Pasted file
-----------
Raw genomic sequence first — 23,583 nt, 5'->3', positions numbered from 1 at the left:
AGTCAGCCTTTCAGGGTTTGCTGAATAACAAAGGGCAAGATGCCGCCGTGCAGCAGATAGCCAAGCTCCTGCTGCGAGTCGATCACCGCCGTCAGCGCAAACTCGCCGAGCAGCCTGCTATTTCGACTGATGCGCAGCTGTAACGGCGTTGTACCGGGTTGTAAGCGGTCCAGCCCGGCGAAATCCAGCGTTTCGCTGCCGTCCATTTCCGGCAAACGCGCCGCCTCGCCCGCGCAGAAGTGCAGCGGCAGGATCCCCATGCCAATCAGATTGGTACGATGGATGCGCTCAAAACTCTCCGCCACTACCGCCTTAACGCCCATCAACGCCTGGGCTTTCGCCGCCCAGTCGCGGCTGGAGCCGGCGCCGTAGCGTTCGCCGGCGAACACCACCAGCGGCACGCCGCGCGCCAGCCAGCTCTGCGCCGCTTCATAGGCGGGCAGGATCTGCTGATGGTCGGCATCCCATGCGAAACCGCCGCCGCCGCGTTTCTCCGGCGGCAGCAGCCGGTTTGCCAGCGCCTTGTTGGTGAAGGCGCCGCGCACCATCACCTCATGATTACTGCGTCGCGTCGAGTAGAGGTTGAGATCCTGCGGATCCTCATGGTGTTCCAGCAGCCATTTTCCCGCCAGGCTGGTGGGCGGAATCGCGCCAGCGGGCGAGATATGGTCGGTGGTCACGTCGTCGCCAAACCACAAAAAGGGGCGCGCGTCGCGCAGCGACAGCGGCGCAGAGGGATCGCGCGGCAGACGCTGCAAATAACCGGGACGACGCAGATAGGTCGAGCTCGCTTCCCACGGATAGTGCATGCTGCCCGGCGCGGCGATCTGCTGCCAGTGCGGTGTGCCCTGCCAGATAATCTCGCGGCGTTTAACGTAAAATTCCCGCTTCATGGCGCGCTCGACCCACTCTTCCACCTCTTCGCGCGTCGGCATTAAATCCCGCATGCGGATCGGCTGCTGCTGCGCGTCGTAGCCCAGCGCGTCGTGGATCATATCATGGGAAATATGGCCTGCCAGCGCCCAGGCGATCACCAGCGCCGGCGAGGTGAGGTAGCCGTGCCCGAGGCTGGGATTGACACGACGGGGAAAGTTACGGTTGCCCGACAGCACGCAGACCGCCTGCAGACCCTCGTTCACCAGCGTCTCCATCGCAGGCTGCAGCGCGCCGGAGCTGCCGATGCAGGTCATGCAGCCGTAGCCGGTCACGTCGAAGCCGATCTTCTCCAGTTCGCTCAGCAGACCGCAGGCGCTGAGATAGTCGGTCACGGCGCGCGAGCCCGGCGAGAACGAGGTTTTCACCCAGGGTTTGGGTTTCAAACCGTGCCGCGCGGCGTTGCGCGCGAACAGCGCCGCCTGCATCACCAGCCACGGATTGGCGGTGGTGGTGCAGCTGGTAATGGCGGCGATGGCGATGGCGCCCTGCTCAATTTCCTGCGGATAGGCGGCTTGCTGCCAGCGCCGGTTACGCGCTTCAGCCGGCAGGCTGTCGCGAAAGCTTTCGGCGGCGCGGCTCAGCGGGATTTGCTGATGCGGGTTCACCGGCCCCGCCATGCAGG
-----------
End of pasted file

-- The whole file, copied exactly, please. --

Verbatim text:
Raw genomic sequence first — 23,583 nt, 5'->3', positions numbered from 1 at the left:
AGTCAGCCTTTCAGGGTTTGCTGAATAACAAAGGGCAAGATGCCGCCGTGCAGCAGATAGCCAAGCTCCTGCTGCGAGTCGATCACCGCCGTCAGCGCAAACTCGCCGAGCAGCCTGCTATTTCGACTGATGCGCAGCTGTAACGGCGTTGTACCGGGTTGTAAGCGGTCCAGCCCGGCGAAATCCAGCGTTTCGCTGCCGTCCATTTCCGGCAAACGCGCCGCCTCGCCCGCGCAGAAGTGCAGCGGCAGGATCCCCATGCCAATCAGATTGGTACGATGGATGCGCTCAAAACTCTCCGCCACTACCGCCTTAACGCCCATCAACGCCTGGGCTTTCGCCGCCCAGTCGCGGCTGGAGCCGGCGCCGTAGCGTTCGCCGGCGAACACCACCAGCGGCACGCCGCGCGCCAGCCAGCTCTGCGCCGCTTCATAGGCGGGCAGGATCTGCTGATGGTCGGCATCCCATGCGAAACCGCCGCCGCCGCGTTTCTCCGGCGGCAGCAGCCGGTTTGCCAGCGCCTTGTTGGTGAAGGCGCCGCGCACCATCACCTCATGATTACTGCGTCGCGTCGAGTAGAGGTTGAGATCCTGCGGATCCTCATGGTGTTCCAGCAGCCATTTTCCCGCCAGGCTGGTGGGCGGAATCGCGCCAGCGGGCGAGATATGGTCGGTGGTCACGTCGTCGCCAAACCACAAAAAGGGGCGCGCGTCGCGCAGCGACAGCGGCGCAGAGGGATCGCGCGGCAGACGCTGCAAATAACCGGGACGACGCAGATAGGTCGAGCTCGCTTCCCACGGATAGTGCATGCTGCCCGGCGCGGCGATCTGCTGCCAGTGCGGTGTGCCCTGCCAGATAATCTCGCGGCGTTTAACGTAAAATTCCCGCTTCATGGCGCGCTCGACCCACTCTTCCACCTCTTCGCGCGTCGGCATTAAATCCCGCATGCGGATCGGCTGCTGCTGCGCGTCGTAGCCCAGCGCGTCGTGGATCATATCATGGGAAATATGGCCTGCCAGCGCCCAGGCGATCACCAGCGCCGGCGAGGTGAGGTAGCCGTGCCCGAGGCTGGGATTGACACGACGGGGAAAGTTACGGTTGCCCGACAGCACGCAGACCGCCTGCAGACCCTCGTTCACCAGCGTCTCCATCGCAGGCTGCAGCGCGCCGGAGCTGCCGATGCAGGTCATGCAGCCGTAGCCGGTCACGTCGAAGCCGATCTTCTCCAGTTCGCTCAGCAGACCGCAGGCGCTGAGATAGTCGGTCACGGCGCGCGAGCCCGGCGAGAACGAGGTTTTCACCCAGGGTTTGGGTTTCAAACCGTGCCGCGCGGCGTTGCGCGCGAACAGCGCCGCCTGCATCACCAGCCACGGATTGGCGGTGGTGGTGCAGCTGGTAATGGCGGCGATGGCGATGGCGCCCTGCTCAATTTCCTGCGGATAGGCGGCTTGCTGCCAGCGCCGGTTACGCGCTTCAGCCGGCAGGCTGTCGCGAAAGCTTTCGGCGGCGCGGCTCAGCGGGATTTGCTGATGCGGGTTCACCGGCCCCGCCATGCAGG